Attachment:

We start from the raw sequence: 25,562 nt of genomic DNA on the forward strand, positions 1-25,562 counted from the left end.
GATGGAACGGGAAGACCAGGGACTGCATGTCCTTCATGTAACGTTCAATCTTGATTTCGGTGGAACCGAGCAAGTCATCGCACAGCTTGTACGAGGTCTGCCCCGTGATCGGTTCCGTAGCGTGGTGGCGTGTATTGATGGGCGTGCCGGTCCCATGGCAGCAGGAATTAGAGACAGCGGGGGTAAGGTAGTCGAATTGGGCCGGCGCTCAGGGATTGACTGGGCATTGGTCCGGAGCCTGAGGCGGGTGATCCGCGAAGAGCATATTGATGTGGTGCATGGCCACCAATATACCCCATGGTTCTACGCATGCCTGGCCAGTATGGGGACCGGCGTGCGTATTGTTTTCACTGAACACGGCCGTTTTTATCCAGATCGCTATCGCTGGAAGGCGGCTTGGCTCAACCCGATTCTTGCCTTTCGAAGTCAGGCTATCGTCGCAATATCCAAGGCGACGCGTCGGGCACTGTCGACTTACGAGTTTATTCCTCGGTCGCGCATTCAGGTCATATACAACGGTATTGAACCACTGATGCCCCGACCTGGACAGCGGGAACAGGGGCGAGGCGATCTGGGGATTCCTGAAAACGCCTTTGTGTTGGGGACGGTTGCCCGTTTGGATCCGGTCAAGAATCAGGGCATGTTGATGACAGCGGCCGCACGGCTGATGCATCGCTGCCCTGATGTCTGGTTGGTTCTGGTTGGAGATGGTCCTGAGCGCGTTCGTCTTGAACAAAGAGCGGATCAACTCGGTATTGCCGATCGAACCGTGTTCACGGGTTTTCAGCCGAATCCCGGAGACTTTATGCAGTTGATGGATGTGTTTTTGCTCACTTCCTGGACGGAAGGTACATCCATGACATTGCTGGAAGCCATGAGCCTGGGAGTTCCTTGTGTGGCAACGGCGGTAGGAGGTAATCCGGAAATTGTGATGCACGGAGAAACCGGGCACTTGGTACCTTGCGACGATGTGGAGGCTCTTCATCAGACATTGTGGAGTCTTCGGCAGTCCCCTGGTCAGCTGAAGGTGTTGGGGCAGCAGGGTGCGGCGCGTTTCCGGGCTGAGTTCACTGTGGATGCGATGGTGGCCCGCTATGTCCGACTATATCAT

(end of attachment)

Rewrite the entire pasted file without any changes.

We start from the raw sequence: 25,562 nt of genomic DNA on the forward strand, positions 1-25,562 counted from the left end.
GATGGAACGGGAAGACCAGGGACTGCATGTCCTTCATGTAACGTTCAATCTTGATTTCGGTGGAACCGAGCAAGTCATCGCACAGCTTGTACGAGGTCTGCCCCGTGATCGGTTCCGTAGCGTGGTGGCGTGTATTGATGGGCGTGCCGGTCCCATGGCAGCAGGAATTAGAGACAGCGGGGGTAAGGTAGTCGAATTGGGCCGGCGCTCAGGGATTGACTGGGCATTGGTCCGGAGCCTGAGGCGGGTGATCCGCGAAGAGCATATTGATGTGGTGCATGGCCACCAATATACCCCATGGTTCTACGCATGCCTGGCCAGTATGGGGACCGGCGTGCGTATTGTTTTCACTGAACACGGCCGTTTTTATCCAGATCGCTATCGCTGGAAGGCGGCTTGGCTCAACCCGATTCTTGCCTTTCGAAGTCAGGCTATCGTCGCAATATCCAAGGCGACGCGTCGGGCACTGTCGACTTACGAGTTTATTCCTCGGTCGCGCATTCAGGTCATATACAACGGTATTGAACCACTGATGCCCCGACCTGGACAGCGGGAACAGGGGCGAGGCGATCTGGGGATTCCTGAAAACGCCTTTGTGTTGGGGACGGTTGCCCGTTTGGATCCGGTCAAGAATCAGGGCATGTTGATGACAGCGGCCGCACGGCTGATGCATCGCTGCCCTGATGTCTGGTTGGTTCTGGTTGGAGATGGTCCTGAGCGCGTTCGTCTTGAACAAAGAGCGGATCAACTCGGTATTGCCGATCGAACCGTGTTCACGGGTTTTCAGCCGAATCCCGGAGACTTTATGCAGTTGATGGATGTGTTTTTGCTCACTTCCTGGACGGAAGGTACATCCATGACATTGCTGGAAGCCATGAGCCTGGGAGTTCCTTGTGTGGCAACGGCGGTAGGAGGTAATCCGGAAATTGTGATGCACGGAGAAACCGGGCACTTGGTACCTTGCGACGATGTGGAGGCTCTTCATCAGACATTGTGGAGTCTTCGGCAGTCCCCTGGTCAGCTGAAGGTGTTGGGGCAGCAGGGTGCGGCGCGTTTCCGGGCTGAGTTCACTGTGGATGCGATGGTGGCCCGCTATGTCCGACTATATCAT